Pope Francis has hosted a delegation of NBA players and union officials at the Vatican, to discuss the issues of social justice and racial equality, without anyone wearing a mask to protect against the spread of Covid-19.
The delegation of five players and five union executives met with Pope Francis in the papal library of the Apostolic Palace on Monday, presenting gifts and discussing their experiences in fighting racism and social injustice. Photos and videos of the meeting showed at least 16 people sitting together in the library and exchanging gifts with no masks and little social-distancing measures.
No masks. These NBA players were on an overnight flight from the US just yesterday and met with the pope hours after landing. Beyond bizarre, that Francis prefers these meetings mask-free. https://t.co/UcB9HPSYbs
— Chico Harlan (@chicoharlan) November 23, 2020
The National Basketball Players Association (NLBPA) said that in accordance with Vatican protocols, members of the delegation underwent Covid-19 testing before the meeting. Pope Francis, who is 83 years old, has been chided for rarely wearing a face covering, even when meeting with people indoors. The US has reported nearly 12 million Covid-19 cases and more than 250,000 deaths from the virus, by far the most in the world.
Note: In accordance with Vatican protocols, players and NBPA staff members were required to undergo COVID-19 testing before meeting with Pope Francis at the papal library of the Apostolic Palace.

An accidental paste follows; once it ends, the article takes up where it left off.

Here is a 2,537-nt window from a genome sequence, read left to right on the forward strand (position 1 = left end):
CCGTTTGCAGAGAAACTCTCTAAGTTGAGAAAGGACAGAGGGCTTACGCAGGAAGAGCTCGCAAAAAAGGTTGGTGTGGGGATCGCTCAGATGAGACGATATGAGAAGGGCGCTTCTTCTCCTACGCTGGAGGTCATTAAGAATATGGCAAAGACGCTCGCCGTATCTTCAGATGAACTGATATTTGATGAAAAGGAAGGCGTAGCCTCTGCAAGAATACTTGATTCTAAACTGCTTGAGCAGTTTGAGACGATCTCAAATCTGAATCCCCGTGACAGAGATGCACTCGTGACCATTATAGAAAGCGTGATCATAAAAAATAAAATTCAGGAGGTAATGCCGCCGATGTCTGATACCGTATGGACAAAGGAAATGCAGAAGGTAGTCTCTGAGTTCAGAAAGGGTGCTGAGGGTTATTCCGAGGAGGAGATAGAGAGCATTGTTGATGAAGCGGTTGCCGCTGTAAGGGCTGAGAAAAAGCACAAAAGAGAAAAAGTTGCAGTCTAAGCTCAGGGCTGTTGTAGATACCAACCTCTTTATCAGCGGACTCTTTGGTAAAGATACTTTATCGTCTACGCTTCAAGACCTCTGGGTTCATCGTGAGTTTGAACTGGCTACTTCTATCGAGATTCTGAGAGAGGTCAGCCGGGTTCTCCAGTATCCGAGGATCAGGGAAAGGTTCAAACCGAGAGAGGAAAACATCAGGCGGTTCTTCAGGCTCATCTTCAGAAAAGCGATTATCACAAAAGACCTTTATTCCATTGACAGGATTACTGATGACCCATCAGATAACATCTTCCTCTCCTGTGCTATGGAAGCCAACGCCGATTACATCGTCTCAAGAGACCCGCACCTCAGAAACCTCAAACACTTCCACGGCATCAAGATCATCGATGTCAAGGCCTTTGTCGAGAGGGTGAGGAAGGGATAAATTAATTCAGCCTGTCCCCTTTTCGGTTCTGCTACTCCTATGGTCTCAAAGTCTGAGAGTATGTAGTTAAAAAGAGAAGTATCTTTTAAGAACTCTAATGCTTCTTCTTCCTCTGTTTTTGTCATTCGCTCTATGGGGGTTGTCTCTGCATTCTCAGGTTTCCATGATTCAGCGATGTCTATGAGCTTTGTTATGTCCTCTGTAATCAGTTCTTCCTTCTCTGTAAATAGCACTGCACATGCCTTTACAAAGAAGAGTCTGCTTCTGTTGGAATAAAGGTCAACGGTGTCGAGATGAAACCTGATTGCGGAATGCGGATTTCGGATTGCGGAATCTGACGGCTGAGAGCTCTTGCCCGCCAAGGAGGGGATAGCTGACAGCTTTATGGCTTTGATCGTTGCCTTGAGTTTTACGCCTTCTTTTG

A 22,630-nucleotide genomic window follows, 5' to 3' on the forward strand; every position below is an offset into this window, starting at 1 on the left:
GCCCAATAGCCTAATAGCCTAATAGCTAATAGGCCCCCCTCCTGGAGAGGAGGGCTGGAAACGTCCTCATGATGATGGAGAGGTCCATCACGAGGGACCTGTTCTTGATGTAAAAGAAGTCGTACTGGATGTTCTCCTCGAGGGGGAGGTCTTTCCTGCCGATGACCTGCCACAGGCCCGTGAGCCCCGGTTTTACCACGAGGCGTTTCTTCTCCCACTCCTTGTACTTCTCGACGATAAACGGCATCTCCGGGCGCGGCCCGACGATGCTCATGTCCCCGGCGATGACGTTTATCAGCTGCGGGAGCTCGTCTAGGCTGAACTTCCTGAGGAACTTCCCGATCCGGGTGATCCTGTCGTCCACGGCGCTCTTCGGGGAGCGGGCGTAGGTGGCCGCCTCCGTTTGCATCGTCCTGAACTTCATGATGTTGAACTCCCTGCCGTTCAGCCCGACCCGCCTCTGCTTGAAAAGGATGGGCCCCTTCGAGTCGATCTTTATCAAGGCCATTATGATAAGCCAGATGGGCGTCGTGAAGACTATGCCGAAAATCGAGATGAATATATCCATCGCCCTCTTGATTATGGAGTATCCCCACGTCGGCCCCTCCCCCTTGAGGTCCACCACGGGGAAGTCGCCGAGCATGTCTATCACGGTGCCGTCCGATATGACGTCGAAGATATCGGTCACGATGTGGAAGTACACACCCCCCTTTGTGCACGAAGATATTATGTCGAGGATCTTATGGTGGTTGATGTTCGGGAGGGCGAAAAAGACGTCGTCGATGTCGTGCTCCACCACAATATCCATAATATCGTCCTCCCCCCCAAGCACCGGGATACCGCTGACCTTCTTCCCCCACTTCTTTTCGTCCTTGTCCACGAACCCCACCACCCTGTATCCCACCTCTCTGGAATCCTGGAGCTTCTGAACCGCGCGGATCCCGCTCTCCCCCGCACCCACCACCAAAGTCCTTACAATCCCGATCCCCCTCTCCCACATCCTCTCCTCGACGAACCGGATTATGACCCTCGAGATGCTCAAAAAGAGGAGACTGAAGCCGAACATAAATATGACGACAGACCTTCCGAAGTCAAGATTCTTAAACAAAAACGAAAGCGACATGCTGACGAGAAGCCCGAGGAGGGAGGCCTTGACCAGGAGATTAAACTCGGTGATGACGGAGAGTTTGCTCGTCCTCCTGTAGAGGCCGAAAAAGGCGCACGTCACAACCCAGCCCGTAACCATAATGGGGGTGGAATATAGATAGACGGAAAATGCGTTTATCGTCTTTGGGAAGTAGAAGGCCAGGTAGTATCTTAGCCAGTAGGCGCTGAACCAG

— NBPA (@TheNBPA) November 23, 2020
The player delegation included Sterling Brown and Kyle Korver, both of the Milwaukee Bucks, Anthony Tolliver of the Memphis Grizzlies, Jonathan Isaac of the Orlando Magic and Marco Belinelli of the San Antonio Spurs. Belinelli, who is from Italy, spoke to the Pope in Italian.
Five NBA players and several officials from the NBPA met with Pope Francis at the Vatican on Monday to discuss their work on social justice issues.(via Vatican TV) pic.twitter.com/ThM2NWroYM
— NBA on ESPN (@ESPNNBA) November 23, 2020
“Today’s meeting validates the power of our players’ voices,” NLBPA executive director Michele Roberts said. “That one of the most influential leaders in the world sought to have a conversation with them demonstrates the influence of their platforms.”
The NBA became more politicized this year in the aftermath of massive Black Lives Matter protests across the US following the death of George Floyd in Minneapolis police custody in May. Players boycotted games after another black man, Jacob Blake, was shot by police in Kenosha, Wisconsin, in August, and social-justice messages were featured on uniforms, basketball courts, and arena signs.
Korver said the players were honored to share their experiences with Pope Francis. “His openness and eagerness to discuss these issues was inspiring and a reminder that our work has had a global impact and must continue moving forward,” Korver said.
Pope Francis has a ghost-written book, due out on December 1, in which he supports demands for racial justice, among other causes.
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